Burnham and the rest can only look out through a (huge and perfectly polished) window as Discovery flippy-flops into the mycelium network. Tarka may/may not be onboard too. Mid-season cliffhanger, baby.
posted by the antecedent of that pronoun at 9:05 AM on January 2 [1 favorite]


I don't think Book had emotional support withheld, as much as has refused most emotional support. On top of that, he's being manipulated by Tarka, who knows how to tell people what they want to hear. I would not be surprised if Tarka is actually full of shit about trying to get to a parallel universe to find his partner. He's clearly not above manipulation to get what he wants out of people, as shown during the mini-DMA experiment. Book is looking for the easy answer: the Kwejian healing ritual (which he can't do properly and must do with programmable matter), the Vulcan Mind Meld, and blowing up the DMA. Truly dealing with trauma is long, hard work, and he's refusing to do it.
posted by SansPoint at 9:33 AM on January 2 [1 favorite]


I would not be surprised if Tarka is actually full of shit about trying to get to a parallel universe to find his partner.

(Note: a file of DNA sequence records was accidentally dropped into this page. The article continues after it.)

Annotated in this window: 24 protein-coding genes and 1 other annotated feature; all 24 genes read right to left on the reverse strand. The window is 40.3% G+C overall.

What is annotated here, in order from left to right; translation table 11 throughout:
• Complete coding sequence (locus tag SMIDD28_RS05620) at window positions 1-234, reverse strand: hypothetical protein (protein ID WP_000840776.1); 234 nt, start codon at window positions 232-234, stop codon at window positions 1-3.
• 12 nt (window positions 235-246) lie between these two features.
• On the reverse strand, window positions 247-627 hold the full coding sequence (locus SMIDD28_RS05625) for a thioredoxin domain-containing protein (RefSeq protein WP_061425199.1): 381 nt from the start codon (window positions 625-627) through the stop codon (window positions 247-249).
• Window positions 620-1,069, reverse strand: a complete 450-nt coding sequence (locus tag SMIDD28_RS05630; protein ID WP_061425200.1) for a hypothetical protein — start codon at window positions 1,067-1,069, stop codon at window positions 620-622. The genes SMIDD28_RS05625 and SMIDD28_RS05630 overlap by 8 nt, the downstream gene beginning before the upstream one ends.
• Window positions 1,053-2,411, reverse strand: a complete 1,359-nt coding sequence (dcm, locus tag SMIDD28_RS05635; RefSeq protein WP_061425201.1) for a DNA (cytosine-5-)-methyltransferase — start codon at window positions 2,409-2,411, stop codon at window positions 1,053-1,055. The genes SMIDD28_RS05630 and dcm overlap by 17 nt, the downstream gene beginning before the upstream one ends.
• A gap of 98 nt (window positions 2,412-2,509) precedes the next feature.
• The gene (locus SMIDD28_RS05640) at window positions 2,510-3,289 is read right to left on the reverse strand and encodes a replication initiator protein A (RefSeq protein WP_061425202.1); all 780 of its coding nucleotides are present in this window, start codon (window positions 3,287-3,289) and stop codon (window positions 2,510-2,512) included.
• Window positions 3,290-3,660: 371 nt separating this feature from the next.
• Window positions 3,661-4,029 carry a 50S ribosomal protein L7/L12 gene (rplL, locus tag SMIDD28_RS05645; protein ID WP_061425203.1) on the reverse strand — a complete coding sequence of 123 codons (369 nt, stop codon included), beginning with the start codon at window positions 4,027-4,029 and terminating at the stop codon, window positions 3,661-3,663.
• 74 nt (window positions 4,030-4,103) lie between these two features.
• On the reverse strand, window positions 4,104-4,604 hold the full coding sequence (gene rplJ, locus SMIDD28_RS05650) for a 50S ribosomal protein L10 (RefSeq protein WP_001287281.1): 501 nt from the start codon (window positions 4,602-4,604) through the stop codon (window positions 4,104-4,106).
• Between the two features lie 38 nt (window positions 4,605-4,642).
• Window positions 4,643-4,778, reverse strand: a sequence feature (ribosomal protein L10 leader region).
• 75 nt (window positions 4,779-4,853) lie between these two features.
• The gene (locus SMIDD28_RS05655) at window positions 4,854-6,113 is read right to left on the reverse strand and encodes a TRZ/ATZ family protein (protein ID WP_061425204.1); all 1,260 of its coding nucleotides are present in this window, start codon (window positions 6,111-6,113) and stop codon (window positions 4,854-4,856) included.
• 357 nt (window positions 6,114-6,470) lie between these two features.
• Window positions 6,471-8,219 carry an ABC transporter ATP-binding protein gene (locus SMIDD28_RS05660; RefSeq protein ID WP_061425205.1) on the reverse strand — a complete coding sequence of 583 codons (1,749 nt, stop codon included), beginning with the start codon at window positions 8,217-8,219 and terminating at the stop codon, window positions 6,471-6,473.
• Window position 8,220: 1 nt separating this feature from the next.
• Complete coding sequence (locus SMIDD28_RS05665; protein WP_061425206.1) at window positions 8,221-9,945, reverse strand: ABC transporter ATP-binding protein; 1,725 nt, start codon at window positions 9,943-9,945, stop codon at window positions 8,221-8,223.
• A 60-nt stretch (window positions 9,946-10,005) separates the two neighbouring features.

It's a pretty terrible story, isn't it? I mean "lost lovers across parallel universes" is ridiculous enough. And while I appreciate my LGBT representation it felt a little odds-defying that he's part of the proverbial one-in-ten too. But mostly it's the implausibility that for all his science expertise and all his fame and access to things, the only way he can get the power supply he needs is to steal it from a galaxy-sized anomaly weapon?
posted by Nelson at 10:12 AM on January 2 [1 favorite]


How does Tarka blow up the power unit and use it to get to wherever he's going? Or, how does the power unit survive the enormous BOOM?
posted by riverlife at 10:22 AM on January 2


And while I appreciate my LGBT representation it felt a little odds-defying that he's part of the proverbial one-in-ten too.

I'm hoping the future has evolved to the point where it's at least 50/50. Although it seems they are all still struggling with the gender binary, so maybe not.
posted by crossoverman at 9:43 PM on January 2 [1 favorite]